It’s all about Pride and Joy

For the past 15 years the fair in Emo has seen a lot of Pride and Joy–about 3500 pounds worth.
Pride and Joy are giant Percheron/Belgian Cross draft horses, they stand about 7 feet high and weigh about 1700 pounds each. Devlin’s Harold Kellar has shown the duo for 15 straight years and, they will be back again in 1999.
Kellar and his dad, Cecil, picked out Pride and Joy from a herd of horses more than 15 years ago. Kellar and his wife, Karen, had trouble naming the twosome until long-time family friend, Grace Silander, suggested ‘Pride and Joy.’
The name stuck.
Ironically enough, it seems Pride is the showman of the pair. His antics have entertained crowds at the fair on many occasions. Karen remembers one time when he was up to his usual horse play.
“My daughter Angela was showing him and he pulled her exhibit number off her back, and grabbed her hat off her head. He was kind of putting on a show all by himself out there,” she recalled.
“He’s a showy son-of-a-gun,” she added. “Pride is kind of the big goof.”
However, his personality does not always rear its head in a positive manner, and sometimes pride literally gets the better of the big horse.
“He gets a little upset sometimes, he’ll kick at stuff, he’ll even kick at me if he can get away with it,” Harold explained. “He doesn’t mean to hurt you it’s just his way of saying he wants to get things over with. That’s just his nature.”
“If you make him make him mad he’s going to get even with you.”
Kellar loves his animals. He knows them very well and is very aware of what they can do. To the experienced veteran, horse driving is not a game.
“You can’t ever really trust them, you have to be alert all the time around them. You can’t just drop the reigns and walk away because things could happen,” he warned.
Kellar will be 59 this winter, he has trained the tandem since before they were two. He has had some scrapes and bruises but no serious injuries. Over time he has become quite close with the horses.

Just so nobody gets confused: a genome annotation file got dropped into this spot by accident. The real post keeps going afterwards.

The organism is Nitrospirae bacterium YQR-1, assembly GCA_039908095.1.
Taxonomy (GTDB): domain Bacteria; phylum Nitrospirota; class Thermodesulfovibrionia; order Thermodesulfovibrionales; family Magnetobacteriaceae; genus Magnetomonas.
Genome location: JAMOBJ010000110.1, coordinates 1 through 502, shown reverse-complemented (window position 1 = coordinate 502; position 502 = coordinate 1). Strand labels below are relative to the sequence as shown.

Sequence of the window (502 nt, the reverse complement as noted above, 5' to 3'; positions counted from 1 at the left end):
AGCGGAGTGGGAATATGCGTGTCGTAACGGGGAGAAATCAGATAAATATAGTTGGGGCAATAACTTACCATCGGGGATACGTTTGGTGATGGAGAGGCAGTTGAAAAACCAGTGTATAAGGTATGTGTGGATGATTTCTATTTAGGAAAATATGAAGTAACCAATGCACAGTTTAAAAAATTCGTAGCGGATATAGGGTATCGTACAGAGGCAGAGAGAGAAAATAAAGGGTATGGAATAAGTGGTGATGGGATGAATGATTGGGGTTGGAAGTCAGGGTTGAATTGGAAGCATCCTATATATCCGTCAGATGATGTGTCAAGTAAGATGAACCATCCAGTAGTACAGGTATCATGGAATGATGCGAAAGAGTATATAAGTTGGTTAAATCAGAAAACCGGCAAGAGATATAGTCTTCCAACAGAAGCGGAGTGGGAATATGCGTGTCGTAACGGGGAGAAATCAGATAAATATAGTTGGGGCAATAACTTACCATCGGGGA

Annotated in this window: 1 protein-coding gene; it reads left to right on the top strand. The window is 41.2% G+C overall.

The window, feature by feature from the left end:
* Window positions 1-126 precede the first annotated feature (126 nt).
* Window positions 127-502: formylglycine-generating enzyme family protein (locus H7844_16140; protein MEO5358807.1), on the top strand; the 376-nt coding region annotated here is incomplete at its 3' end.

“We’ve had them for 16 years,” he said. “We bought them as babies and we’ve worked with them right from day one, and it’s really been interesting for us. They’re part of the family I guess.
“He’s my buddy, everyone says he’s a lot like me.”
The breed used to be used for heavy farm work like plowing, but nowadays, they are mostly used for sleigh rides, horse shows, or as giant attractions in parades.
But before a horse is ready for public display, there is a lot of behind the scenes work that must be done.
“You start when [the horses] are very young. You are training them basically every day, you are teaching them everyday,” he began. “I start mine [in the harness] when they are two-year-olds, by the time they get to be five or six you pretty well have them mastered. They are pretty well broken the way they should be.”
“Some people start older some people start younger but that’s what I do,” he added.
The more you work with them, the faster the results.
“If you are working with [horses] everyday I would say in five or six months you should have a pretty good animal,” he stated.
Kellar has shown horses in Dryden, Kenora, and Little Fork, Min. but he likes to go the Emo fair. He first showed horses when he was 16 and over the years the horse drivers have become a close knit group.
“We go out there, we all know each other, the guys that have heavy horses we all chum together–win, lose, whatever happens,” he claimed. “If they need something from me, or if I need something from them, I always call it a family thing, if you need something they’re there to help.”
Kellar remembered talking with the other drivers about one inexperienced horse driver from Thunder Bay, who apparently was in over his head.
He had a four-horse team and one horse broke out of the hitch without him knowing. A judge tried to stop the team but the driver thought the judges were trying to penalize him because he was new. Irate at the prospect, he continued to drive. The horse broke loose and a judge had to run after it and reign it in.
Although Kellar hasn’t had any incredibly embarrassing moments, he doesn’t know how much longer the show will go on. The Emo fair must now compete against other shows for horses and drivers. At one time they had 50 teams competing. Now, they only have about 10.
“Our show is getting smaller because not as many people are showing. [Other fairs] have to pick their days too, and it works out many times to be the same weekend as ours,” he said.
At one point in the interview, Kellar said that this would be his last year, but quickly retracted his statement, saying he’ll likely be back a few more times.
The fair starts tomorrow in Emo.